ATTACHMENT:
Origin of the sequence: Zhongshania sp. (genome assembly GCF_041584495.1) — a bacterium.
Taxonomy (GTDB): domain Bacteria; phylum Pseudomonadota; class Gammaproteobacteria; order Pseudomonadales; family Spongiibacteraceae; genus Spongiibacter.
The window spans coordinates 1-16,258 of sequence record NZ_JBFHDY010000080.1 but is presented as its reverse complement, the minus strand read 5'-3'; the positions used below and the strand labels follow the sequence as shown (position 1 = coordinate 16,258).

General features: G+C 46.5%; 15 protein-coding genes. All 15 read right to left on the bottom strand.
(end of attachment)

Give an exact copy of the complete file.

Origin of the sequence: Zhongshania sp. (genome assembly GCF_041584495.1) — a bacterium.
Taxonomy (GTDB): domain Bacteria; phylum Pseudomonadota; class Gammaproteobacteria; order Pseudomonadales; family Spongiibacteraceae; genus Spongiibacter.
The window spans coordinates 1-16,258 of sequence record NZ_JBFHDY010000080.1 but is presented as its reverse complement, the minus strand read 5'-3'; the positions used below and the strand labels follow the sequence as shown (position 1 = coordinate 16,258).

General features: G+C 46.5%; 15 protein-coding genes. All 15 read right to left on the bottom strand.